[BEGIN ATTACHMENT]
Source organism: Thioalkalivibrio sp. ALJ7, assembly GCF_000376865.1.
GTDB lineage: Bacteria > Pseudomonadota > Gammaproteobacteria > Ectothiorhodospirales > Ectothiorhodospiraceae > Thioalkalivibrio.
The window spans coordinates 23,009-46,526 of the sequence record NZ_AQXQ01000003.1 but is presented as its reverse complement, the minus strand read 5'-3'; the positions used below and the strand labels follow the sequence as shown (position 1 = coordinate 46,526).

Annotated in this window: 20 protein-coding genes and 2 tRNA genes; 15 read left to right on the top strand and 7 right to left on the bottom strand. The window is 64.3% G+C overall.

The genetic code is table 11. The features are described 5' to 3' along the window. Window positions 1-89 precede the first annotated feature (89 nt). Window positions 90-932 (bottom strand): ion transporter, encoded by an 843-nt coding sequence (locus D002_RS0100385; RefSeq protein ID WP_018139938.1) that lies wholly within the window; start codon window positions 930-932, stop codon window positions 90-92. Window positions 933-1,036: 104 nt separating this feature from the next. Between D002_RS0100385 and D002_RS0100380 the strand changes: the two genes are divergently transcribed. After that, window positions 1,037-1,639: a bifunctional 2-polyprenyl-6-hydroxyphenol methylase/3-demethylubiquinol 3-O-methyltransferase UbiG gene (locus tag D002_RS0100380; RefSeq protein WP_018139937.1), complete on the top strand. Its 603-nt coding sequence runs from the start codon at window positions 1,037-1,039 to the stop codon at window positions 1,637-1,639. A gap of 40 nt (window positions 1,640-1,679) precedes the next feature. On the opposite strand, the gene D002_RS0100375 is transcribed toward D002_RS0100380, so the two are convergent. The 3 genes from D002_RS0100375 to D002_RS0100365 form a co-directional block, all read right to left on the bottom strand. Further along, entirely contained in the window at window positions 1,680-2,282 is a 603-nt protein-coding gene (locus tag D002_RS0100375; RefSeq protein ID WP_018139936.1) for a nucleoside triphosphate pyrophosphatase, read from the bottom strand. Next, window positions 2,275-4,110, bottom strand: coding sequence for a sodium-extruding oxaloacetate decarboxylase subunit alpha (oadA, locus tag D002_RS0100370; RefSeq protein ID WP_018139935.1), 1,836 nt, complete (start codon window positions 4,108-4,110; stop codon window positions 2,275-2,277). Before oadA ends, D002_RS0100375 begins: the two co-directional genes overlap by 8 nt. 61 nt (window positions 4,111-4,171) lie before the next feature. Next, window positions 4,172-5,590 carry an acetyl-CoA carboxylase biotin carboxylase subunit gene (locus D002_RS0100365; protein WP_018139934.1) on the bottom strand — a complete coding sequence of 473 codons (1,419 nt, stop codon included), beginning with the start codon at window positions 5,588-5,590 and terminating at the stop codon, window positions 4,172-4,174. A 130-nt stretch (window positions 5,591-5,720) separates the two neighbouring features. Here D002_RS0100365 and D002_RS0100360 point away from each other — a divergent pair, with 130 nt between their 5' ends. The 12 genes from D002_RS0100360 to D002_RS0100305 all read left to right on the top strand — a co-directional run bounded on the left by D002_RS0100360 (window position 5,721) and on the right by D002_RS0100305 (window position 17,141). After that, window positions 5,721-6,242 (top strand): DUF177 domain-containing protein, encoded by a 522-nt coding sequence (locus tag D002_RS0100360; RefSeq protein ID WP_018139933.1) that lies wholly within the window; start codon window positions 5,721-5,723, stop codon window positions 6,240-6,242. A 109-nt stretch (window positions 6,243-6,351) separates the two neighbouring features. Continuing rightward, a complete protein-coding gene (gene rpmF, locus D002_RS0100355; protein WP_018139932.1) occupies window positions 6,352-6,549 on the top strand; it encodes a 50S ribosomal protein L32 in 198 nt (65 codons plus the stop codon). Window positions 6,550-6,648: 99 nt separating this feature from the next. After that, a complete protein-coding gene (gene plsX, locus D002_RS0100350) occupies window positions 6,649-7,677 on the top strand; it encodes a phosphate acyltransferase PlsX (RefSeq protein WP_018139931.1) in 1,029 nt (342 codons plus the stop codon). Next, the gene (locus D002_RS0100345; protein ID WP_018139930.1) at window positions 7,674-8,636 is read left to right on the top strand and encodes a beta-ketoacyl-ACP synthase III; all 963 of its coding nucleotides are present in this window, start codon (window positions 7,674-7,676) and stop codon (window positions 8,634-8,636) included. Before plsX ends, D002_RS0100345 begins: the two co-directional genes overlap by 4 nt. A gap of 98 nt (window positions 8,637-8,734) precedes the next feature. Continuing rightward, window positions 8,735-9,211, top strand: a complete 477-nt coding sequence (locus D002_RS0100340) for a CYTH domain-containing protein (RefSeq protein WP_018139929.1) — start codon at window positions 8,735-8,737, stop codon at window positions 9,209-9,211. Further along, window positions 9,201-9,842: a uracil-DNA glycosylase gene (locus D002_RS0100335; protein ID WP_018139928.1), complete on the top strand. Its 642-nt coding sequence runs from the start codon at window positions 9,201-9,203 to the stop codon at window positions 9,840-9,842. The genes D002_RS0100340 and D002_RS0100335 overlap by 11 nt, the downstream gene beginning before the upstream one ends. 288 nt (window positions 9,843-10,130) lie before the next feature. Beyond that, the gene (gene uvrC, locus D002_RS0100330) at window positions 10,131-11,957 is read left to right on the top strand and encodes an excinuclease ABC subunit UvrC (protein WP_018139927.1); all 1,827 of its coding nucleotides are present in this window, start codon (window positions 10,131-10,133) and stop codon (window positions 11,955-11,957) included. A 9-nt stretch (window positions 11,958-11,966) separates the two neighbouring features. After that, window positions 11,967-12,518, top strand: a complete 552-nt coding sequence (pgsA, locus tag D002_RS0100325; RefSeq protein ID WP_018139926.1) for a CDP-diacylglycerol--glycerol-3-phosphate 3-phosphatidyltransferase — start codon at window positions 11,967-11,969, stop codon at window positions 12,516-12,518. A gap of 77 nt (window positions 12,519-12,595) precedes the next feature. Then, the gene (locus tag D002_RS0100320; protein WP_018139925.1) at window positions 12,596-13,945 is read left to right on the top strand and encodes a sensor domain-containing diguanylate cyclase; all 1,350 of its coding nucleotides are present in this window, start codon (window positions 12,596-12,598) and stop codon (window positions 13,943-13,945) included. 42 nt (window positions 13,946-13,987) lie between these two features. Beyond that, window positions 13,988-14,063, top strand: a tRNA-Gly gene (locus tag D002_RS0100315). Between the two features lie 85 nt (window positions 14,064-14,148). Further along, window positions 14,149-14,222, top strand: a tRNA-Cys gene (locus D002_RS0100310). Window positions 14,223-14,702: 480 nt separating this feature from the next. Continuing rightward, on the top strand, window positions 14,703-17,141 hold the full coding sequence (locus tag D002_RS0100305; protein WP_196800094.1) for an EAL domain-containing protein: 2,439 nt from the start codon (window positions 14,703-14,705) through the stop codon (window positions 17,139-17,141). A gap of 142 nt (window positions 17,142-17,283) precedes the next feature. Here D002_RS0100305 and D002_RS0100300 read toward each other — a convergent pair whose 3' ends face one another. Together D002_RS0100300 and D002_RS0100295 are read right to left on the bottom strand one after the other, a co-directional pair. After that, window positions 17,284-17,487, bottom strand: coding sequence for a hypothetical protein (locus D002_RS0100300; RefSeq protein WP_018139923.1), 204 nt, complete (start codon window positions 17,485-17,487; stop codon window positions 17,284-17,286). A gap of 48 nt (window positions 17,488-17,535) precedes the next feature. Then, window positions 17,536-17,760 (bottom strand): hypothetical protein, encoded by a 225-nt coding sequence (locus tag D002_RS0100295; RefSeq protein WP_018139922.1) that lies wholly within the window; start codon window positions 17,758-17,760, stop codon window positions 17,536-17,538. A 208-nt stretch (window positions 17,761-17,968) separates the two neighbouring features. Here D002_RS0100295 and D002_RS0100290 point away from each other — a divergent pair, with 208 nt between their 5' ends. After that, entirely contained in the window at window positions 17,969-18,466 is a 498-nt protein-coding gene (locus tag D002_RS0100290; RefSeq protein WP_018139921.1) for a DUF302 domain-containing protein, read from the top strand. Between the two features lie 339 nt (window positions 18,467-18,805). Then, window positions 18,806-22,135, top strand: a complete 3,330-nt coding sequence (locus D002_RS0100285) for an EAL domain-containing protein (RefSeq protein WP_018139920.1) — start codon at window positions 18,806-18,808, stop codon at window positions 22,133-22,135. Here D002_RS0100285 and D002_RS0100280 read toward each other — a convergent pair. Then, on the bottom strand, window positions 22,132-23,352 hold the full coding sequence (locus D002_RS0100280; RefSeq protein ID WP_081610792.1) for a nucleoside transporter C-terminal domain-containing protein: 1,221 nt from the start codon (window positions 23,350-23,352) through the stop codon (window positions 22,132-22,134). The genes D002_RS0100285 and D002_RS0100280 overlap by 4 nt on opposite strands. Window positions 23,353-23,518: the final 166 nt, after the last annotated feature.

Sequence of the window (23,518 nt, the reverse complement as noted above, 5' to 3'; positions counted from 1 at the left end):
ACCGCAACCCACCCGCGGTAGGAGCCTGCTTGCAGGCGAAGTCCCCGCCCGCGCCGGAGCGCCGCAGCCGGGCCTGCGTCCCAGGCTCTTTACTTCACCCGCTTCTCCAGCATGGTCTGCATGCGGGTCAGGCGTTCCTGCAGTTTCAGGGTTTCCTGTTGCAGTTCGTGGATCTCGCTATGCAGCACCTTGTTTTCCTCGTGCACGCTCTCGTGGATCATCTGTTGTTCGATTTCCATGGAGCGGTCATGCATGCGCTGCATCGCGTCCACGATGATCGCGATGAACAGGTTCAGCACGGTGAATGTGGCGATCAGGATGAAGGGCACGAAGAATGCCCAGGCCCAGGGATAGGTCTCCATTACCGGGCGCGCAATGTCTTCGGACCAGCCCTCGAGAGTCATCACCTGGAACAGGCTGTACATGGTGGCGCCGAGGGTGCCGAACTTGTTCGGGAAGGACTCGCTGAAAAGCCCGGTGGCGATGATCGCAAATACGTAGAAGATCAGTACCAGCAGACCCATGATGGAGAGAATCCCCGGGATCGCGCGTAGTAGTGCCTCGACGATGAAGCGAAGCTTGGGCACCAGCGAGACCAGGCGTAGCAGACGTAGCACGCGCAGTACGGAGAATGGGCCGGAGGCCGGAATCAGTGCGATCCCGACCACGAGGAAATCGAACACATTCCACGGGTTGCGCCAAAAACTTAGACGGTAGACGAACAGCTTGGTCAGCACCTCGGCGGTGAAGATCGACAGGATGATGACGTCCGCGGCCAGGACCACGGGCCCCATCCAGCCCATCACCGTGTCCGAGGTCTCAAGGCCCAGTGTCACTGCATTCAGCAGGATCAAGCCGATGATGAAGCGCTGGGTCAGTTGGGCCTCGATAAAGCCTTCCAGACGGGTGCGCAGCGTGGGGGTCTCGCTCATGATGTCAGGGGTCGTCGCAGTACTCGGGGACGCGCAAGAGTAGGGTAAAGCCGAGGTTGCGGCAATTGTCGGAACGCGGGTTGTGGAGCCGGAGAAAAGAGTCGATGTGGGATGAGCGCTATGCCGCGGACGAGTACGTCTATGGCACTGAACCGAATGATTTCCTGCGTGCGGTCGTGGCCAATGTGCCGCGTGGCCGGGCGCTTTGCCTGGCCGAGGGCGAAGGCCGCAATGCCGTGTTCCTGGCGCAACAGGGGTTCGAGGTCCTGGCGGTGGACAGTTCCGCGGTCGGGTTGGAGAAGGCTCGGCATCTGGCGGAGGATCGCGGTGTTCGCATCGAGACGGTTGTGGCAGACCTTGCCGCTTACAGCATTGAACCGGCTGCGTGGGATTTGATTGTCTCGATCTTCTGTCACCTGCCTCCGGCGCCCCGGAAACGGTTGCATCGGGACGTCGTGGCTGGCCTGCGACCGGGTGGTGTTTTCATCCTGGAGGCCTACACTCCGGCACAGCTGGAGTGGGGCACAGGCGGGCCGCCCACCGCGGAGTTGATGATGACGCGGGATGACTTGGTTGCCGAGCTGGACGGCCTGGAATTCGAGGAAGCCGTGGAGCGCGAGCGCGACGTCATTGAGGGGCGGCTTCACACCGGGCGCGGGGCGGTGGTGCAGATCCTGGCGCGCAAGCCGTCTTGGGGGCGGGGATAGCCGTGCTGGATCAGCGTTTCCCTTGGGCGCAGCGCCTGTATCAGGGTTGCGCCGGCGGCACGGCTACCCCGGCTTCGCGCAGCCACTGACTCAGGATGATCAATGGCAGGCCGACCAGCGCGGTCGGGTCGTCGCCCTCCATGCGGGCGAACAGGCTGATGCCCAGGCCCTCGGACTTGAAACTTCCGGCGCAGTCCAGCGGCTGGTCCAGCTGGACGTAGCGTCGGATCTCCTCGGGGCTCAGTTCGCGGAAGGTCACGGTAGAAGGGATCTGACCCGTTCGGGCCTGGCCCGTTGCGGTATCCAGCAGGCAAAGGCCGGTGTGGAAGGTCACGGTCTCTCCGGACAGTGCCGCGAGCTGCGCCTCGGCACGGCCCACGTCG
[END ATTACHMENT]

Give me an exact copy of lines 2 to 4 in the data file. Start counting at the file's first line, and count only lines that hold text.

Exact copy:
GTDB lineage: Bacteria > Pseudomonadota > Gammaproteobacteria > Ectothiorhodospirales > Ectothiorhodospiraceae > Thioalkalivibrio.
The window spans coordinates 23,009-46,526 of the sequence record NZ_AQXQ01000003.1 but is presented as its reverse complement, the minus strand read 5'-3'; the positions used below and the strand labels follow the sequence as shown (position 1 = coordinate 46,526).

Annotated in this window: 20 protein-coding genes and 2 tRNA genes; 15 read left to right on the top strand and 7 right to left on the bottom strand. The window is 64.3% G+C overall.